Block on Trump's Asylum Ban Upheld by Supreme Court
The D.C. Circuit Court of Appeals is allowing a defamation lawsuit to proceed against late conservative blogger Andrew Breitbart filed by former U.S. Department of Agriculture official Shirley Sherrod.
A three-judge panel affirmed a court order denying Breitbart's motion to dismiss the case under the District of Columbia's law barring SLAPPs.
If you're hoping for a substantive answer on whether the anti-SLAPP law applies in federal court, don't hold your breath. The decision was made on procedural grounds -- not on its merits.
The anti-SLAPP law, passed by the D.C. Council in March 2011, offered defendants an early route to dismissal if they believed they were sued over protected speech. The lower court denied O’Connor and Breitbart’s anti-SLAPP motion on three grounds:
The D.C. Circuit took up the case, but affirmed the lower court’s ruling on the grounds that Breitbart, who died last year, and O’Connor missed the deadline to file an anti-SLAPP lawsuit. Under the statute, an anti-SLAPP motion must be made within 45 days of service.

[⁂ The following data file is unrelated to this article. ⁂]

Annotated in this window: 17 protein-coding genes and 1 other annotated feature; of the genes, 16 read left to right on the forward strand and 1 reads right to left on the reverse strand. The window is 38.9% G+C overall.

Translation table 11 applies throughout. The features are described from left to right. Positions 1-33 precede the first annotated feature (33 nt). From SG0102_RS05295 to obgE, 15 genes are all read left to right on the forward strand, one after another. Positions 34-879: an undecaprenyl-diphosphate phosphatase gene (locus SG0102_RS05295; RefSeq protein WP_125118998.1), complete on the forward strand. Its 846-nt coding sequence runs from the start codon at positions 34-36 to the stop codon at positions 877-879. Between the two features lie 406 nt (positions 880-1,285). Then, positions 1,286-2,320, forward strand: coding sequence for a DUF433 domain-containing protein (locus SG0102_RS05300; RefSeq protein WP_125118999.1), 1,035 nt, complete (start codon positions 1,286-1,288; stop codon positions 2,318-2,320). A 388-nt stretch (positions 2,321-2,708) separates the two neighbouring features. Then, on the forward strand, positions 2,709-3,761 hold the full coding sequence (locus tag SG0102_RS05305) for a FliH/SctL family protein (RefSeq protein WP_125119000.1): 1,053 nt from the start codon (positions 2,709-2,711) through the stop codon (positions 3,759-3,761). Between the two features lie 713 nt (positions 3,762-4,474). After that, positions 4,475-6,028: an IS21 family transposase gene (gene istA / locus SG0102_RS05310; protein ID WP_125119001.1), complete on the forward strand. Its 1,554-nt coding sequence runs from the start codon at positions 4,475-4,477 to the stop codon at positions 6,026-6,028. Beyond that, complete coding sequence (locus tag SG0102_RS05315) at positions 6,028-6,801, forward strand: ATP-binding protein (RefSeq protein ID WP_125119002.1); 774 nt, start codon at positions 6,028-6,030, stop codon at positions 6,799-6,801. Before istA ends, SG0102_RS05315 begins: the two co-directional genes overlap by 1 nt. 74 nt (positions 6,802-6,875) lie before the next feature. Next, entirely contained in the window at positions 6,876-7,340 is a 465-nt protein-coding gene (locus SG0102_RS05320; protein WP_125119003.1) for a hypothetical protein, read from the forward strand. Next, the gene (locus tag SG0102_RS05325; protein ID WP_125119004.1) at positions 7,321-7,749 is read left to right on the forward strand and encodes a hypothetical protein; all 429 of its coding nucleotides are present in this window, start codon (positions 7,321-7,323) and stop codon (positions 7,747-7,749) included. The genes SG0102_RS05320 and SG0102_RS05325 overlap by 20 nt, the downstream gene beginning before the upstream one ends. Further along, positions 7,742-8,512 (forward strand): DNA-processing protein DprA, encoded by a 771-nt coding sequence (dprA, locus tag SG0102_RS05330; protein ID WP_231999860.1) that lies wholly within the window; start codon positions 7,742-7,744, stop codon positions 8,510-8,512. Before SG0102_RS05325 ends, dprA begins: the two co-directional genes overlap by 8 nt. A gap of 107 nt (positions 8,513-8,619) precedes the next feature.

Local lawyers may perceive the ruling as a missed opportunity to resolve whether the anti-SLAPP law can apply in federal court, a question which has plagued and splintered judges on the Washington federal bench.
At the end of the day, Breitbart and O’Connor couldn’t get the dismissal, so the case will trudge on. Sherrod’s defamation lawsuit alleges Breitbart, his colleague Larry O’Connor and a third defendant posted deceptively edited content online, making it seem as though Sherrod, who is black, made statements admitting she discriminated against white farmers.
The D.C. Circuit will have another opportunity to weigh in on the use of anti-SLAPP motions in federal court in a defamation lawsuit against Esquire Magazine, reports The Blog of Legal Times.
In that case, online publisher Joseph Farah sued over a blog post about his challenge to President Barack Obama’s eligibility to serve as president. U.S. District Judge Rosemary Collyer, finding the article was satire, granted Esquire’s motion to dismiss under the anti-SLAPP law, and Farah appealed.
Arguments have not been scheduled.
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